The total revenue of the centre and the states in June after regular and ad hoc settlement stood at Rs 68,394 crore for CGST and Rs 70,141 crore for SGST. 

For June, the gross GST collection was the second-highest collection after April. "The collection in June 2022 is not only the second-highest but also has broken the trend of being low collection month as observed in the past,” the government said in a statement.

The government attributed the robust collections to economic recovery, anti-evasion activities and especially action against fake billers.

While questioning the requirement to bring food items under the tax slab of 5 per cent, CAIT alleged that the decision will benefit big corporate houses at the cost of small manufacturers and traders. This will have a negative impact not only on trade but also on the agriculture sector, the trade body said. 

While condemning the decision, BC Bhartia, National President and Praveen Khandelwal, Secretary General, CAIT in a joint statement said the move will have multiple effects on the food grain traders and will load the citizens with an extra financial burden. 

An average Indian household is dealing with high inflation. India's annual wholesale price-based inflation rose to a record 15.88 per cent in May, as compared to 13.11 per cent in May 2021, said the Ministry of Commerce and Industry.  At 15.88 per cent, the WPI inflation print for May is the highest in the current series, data for which is available starting April 2013.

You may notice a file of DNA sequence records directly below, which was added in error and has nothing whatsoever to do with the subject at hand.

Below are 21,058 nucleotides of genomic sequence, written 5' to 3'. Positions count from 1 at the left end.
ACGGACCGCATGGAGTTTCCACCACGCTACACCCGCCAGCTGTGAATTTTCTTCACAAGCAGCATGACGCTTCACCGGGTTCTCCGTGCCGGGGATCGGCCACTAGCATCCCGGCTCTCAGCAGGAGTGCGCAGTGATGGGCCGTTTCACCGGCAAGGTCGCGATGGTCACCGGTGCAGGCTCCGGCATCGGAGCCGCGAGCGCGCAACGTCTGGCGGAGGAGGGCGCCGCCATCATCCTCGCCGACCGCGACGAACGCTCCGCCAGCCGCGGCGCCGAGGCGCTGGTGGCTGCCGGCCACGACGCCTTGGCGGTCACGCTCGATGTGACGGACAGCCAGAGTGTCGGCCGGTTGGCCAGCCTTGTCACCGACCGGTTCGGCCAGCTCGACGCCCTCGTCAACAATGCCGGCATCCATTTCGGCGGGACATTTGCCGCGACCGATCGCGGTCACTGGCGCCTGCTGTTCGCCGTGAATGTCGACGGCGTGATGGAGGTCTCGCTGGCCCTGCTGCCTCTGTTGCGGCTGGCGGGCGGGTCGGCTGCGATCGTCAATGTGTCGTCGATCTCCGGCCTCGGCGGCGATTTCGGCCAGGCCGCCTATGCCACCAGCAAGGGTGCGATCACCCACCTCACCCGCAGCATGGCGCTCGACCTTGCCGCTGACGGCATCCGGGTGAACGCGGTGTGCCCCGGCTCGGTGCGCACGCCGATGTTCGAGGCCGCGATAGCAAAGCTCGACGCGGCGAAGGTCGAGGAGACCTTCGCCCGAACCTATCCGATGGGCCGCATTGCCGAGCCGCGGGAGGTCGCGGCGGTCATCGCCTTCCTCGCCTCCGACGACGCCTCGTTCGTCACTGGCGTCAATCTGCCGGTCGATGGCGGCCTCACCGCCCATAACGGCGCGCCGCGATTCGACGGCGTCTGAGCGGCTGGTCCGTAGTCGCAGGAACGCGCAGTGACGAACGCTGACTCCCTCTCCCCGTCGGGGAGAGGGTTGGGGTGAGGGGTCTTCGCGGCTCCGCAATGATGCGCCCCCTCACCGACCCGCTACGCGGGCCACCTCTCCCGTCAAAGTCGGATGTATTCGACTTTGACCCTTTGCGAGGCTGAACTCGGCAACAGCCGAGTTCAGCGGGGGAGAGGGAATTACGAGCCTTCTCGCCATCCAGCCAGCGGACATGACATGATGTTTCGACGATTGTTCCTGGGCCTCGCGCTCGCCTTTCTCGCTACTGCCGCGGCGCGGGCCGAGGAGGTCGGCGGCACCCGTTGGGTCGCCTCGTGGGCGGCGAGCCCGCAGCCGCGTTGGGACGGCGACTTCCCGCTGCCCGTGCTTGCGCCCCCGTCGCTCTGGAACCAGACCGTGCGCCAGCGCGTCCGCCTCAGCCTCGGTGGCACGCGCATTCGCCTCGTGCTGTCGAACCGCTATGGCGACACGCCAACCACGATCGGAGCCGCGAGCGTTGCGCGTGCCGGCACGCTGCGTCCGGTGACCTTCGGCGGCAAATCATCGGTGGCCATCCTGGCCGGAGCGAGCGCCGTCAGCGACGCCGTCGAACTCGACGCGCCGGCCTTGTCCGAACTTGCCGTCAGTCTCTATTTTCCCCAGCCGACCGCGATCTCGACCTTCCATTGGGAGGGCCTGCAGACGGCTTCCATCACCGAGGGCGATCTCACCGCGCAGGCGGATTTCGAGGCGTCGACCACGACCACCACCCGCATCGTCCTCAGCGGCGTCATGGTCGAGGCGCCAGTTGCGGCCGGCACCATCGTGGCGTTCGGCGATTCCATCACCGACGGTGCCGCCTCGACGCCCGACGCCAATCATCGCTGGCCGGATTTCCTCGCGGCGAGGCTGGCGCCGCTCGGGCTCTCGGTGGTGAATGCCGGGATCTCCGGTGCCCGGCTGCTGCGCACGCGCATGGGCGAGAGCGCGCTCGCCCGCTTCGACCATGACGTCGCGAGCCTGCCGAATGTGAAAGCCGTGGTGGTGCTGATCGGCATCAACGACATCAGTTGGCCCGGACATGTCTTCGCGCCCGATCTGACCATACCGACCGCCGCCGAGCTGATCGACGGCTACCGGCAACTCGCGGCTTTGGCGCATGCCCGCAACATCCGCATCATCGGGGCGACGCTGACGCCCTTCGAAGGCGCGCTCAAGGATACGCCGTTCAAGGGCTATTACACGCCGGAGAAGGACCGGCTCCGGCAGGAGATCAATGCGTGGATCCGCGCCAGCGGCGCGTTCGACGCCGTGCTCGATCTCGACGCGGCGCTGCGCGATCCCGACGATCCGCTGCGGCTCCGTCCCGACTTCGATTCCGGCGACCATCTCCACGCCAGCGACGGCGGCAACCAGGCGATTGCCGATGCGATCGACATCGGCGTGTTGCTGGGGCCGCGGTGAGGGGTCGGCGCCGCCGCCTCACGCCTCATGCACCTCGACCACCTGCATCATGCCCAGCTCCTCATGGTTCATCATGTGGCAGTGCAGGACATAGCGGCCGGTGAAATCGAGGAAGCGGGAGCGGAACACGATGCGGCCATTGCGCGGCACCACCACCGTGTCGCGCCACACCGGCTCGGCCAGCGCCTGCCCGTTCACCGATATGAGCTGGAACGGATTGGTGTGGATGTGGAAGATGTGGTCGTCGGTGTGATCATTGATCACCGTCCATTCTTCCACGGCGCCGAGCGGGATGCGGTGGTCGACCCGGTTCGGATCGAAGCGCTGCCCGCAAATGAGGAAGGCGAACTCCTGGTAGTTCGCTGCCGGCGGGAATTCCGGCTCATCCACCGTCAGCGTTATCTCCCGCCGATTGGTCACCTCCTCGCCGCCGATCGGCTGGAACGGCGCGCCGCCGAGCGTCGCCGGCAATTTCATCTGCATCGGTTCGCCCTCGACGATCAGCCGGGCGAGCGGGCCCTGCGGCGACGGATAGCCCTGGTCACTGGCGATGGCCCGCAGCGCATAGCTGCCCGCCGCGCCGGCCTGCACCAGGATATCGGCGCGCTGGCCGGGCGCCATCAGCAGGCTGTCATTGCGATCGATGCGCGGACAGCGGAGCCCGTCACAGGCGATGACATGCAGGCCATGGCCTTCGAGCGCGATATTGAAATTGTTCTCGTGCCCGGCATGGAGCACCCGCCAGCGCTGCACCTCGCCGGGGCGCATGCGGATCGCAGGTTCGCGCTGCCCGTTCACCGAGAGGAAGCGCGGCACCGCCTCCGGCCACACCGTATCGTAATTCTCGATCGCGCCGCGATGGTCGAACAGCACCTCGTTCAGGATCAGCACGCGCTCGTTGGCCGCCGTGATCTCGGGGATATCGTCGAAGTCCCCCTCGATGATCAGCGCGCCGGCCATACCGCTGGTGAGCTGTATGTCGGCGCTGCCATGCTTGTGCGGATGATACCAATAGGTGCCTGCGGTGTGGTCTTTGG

Also Read: Normal Monsoon To Bring Down Inflation In India: Experts

"Given the impact of rate hikes, some softening in global commodity prices, and a favourable monsoon, inflation trajectory should turn more comfortable by end-FY2023 or early-FY2024," said Suvodeep Rakshit, Senior Economist, Kotak Institutional Equities. 

Rakshit, however, said that the GST rate hikes on consumer goods are only on pre-packed and pre-labelled goods. For mass consumption, these are typically sold in bulk and in unbranded/unpackaged form. We do not expect a significant impact on inflation due to this. 

Although, experts told BW Businessworld that normal monsoons will be an important factor in cooling off inflationary impulses across cereals and short-cycle crops such as vegetables. Also, the retail inflation for farm and rural labourers increased to 6.67 per cent and 7 per cent, respectively in May. 

"Inflation is expected to start softening in the coming quarters on the back of diminishing unfavourable base effect, particularly in food articles and liquidity drain as RBI has increased the repo rate by a significant 90bps recently (40bps in May 2022 and 50bps in June 2022), along with the government taking calibrated steps," added Multani. 

Also Read: India Is Facing Imported Inflation: Experts

Economists are betting big on monetary tightening that is expected to have an impact on consumer demand and resultant price corrections in the various goods and services in both consumption and wholesale segments.

"We think that inflation is past its peak. While the RBI is likely to continue with its tightening bias and cool inflation expectations, the government has also stepped in with its measures to cool inflation. The ban on wheat exports, reduction in the customs duties on edible oil etc are seen to have brought down the prices of these essential commodities on the food side," said Pan. 

In India, the important aspect that determines food inflation is the monsoons as it is necessary for Kharif crops. The India Meteorological Department (IMD) has revised its monsoon forecast to 103 per cent of the long-period average (LPA) from the previous estimate of 99 per cent of LPA. The pace of monsoons has picked up which is likely to help inflation cool down.